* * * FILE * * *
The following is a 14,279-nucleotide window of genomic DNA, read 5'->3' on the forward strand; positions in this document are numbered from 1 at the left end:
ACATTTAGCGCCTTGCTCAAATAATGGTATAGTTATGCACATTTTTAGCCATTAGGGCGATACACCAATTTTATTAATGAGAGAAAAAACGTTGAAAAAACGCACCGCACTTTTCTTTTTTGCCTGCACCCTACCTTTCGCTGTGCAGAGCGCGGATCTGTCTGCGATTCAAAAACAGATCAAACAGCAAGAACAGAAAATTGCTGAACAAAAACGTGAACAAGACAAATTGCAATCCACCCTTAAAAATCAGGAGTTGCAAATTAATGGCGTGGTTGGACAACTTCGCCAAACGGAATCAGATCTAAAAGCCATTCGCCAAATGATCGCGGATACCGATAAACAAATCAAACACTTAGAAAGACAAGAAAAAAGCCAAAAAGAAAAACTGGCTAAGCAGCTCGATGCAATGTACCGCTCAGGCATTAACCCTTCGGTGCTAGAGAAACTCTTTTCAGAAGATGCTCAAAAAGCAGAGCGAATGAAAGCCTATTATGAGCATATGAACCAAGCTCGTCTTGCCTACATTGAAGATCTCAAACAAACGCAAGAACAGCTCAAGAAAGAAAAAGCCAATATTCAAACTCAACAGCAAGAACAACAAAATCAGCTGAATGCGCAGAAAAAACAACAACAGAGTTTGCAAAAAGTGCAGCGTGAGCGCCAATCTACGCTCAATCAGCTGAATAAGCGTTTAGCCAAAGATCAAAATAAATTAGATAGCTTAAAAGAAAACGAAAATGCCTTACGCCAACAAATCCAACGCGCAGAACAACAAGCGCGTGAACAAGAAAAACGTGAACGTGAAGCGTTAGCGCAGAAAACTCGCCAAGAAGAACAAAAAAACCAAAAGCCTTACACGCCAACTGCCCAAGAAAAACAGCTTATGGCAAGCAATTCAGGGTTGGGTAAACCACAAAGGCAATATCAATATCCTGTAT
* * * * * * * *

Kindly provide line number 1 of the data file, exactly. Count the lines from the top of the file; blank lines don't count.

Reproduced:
The following is a 14,279-nucleotide window of genomic DNA, read 5'->3' on the forward strand; positions in this document are numbered from 1 at the left end: